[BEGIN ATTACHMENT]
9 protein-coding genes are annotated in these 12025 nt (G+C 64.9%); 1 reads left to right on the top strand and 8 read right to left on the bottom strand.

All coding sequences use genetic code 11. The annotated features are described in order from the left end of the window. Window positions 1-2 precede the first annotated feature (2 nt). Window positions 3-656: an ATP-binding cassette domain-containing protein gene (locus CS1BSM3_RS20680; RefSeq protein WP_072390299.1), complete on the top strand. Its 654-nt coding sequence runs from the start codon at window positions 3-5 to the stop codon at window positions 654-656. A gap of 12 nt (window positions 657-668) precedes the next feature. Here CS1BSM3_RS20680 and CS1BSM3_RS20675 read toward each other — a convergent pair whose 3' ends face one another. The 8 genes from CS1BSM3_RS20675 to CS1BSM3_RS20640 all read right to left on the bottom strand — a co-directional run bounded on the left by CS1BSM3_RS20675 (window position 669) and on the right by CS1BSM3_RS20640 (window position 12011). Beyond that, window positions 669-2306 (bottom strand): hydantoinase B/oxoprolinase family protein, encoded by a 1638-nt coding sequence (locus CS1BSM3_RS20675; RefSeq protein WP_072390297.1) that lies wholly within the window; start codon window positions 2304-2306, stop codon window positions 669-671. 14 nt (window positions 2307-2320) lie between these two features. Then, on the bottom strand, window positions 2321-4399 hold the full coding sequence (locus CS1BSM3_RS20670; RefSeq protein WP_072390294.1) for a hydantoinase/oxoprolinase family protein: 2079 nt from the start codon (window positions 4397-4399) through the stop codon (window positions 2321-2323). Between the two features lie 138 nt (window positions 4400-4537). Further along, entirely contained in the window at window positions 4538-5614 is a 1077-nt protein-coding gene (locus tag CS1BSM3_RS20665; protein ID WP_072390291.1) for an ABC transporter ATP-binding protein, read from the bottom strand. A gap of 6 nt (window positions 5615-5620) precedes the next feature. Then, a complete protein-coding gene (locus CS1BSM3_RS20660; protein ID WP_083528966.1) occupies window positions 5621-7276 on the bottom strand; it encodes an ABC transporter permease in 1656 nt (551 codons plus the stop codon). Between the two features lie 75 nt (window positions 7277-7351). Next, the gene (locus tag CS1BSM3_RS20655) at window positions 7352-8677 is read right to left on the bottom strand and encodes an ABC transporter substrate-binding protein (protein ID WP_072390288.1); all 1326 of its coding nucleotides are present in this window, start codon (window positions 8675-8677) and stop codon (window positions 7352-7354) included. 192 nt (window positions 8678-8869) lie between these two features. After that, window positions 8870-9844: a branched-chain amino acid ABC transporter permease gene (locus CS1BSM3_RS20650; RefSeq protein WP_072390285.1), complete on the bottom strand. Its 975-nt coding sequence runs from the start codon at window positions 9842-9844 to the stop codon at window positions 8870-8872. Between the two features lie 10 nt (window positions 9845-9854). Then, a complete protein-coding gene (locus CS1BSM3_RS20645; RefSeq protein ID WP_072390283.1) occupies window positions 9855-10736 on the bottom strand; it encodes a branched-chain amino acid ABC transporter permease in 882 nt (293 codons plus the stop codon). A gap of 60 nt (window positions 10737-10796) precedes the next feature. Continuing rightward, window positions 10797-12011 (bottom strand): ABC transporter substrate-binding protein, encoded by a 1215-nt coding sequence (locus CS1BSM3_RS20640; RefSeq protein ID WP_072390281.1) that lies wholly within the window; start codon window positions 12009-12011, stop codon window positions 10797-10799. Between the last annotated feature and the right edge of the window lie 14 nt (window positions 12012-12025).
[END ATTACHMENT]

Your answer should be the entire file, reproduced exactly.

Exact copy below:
9 protein-coding genes are annotated in these 12025 nt (G+C 64.9%); 1 reads left to right on the top strand and 8 read right to left on the bottom strand.

All coding sequences use genetic code 11. The annotated features are described in order from the left end of the window. Window positions 1-2 precede the first annotated feature (2 nt). Window positions 3-656: an ATP-binding cassette domain-containing protein gene (locus CS1BSM3_RS20680; RefSeq protein WP_072390299.1), complete on the top strand. Its 654-nt coding sequence runs from the start codon at window positions 3-5 to the stop codon at window positions 654-656. A gap of 12 nt (window positions 657-668) precedes the next feature. Here CS1BSM3_RS20680 and CS1BSM3_RS20675 read toward each other — a convergent pair whose 3' ends face one another. The 8 genes from CS1BSM3_RS20675 to CS1BSM3_RS20640 all read right to left on the bottom strand — a co-directional run bounded on the left by CS1BSM3_RS20675 (window position 669) and on the right by CS1BSM3_RS20640 (window position 12011). Beyond that, window positions 669-2306 (bottom strand): hydantoinase B/oxoprolinase family protein, encoded by a 1638-nt coding sequence (locus CS1BSM3_RS20675; RefSeq protein WP_072390297.1) that lies wholly within the window; start codon window positions 2304-2306, stop codon window positions 669-671. 14 nt (window positions 2307-2320) lie between these two features. Then, on the bottom strand, window positions 2321-4399 hold the full coding sequence (locus CS1BSM3_RS20670; RefSeq protein WP_072390294.1) for a hydantoinase/oxoprolinase family protein: 2079 nt from the start codon (window positions 4397-4399) through the stop codon (window positions 2321-2323). Between the two features lie 138 nt (window positions 4400-4537). Further along, entirely contained in the window at window positions 4538-5614 is a 1077-nt protein-coding gene (locus tag CS1BSM3_RS20665; protein ID WP_072390291.1) for an ABC transporter ATP-binding protein, read from the bottom strand. A gap of 6 nt (window positions 5615-5620) precedes the next feature. Then, a complete protein-coding gene (locus CS1BSM3_RS20660; protein ID WP_083528966.1) occupies window positions 5621-7276 on the bottom strand; it encodes an ABC transporter permease in 1656 nt (551 codons plus the stop codon). Between the two features lie 75 nt (window positions 7277-7351). Next, the gene (locus tag CS1BSM3_RS20655) at window positions 7352-8677 is read right to left on the bottom strand and encodes an ABC transporter substrate-binding protein (protein ID WP_072390288.1); all 1326 of its coding nucleotides are present in this window, start codon (window positions 8675-8677) and stop codon (window positions 7352-7354) included. 192 nt (window positions 8678-8869) lie between these two features. After that, window positions 8870-9844: a branched-chain amino acid ABC transporter permease gene (locus CS1BSM3_RS20650; RefSeq protein WP_072390285.1), complete on the bottom strand. Its 975-nt coding sequence runs from the start codon at window positions 9842-9844 to the stop codon at window positions 8870-8872. Between the two features lie 10 nt (window positions 9845-9854). Then, a complete protein-coding gene (locus CS1BSM3_RS20645; RefSeq protein ID WP_072390283.1) occupies window positions 9855-10736 on the bottom strand; it encodes a branched-chain amino acid ABC transporter permease in 882 nt (293 codons plus the stop codon). A gap of 60 nt (window positions 10737-10796) precedes the next feature. Continuing rightward, window positions 10797-12011 (bottom strand): ABC transporter substrate-binding protein, encoded by a 1215-nt coding sequence (locus CS1BSM3_RS20640; RefSeq protein ID WP_072390281.1) that lies wholly within the window; start codon window positions 12009-12011, stop codon window positions 10797-10799. Between the last annotated feature and the right edge of the window lie 14 nt (window positions 12012-12025).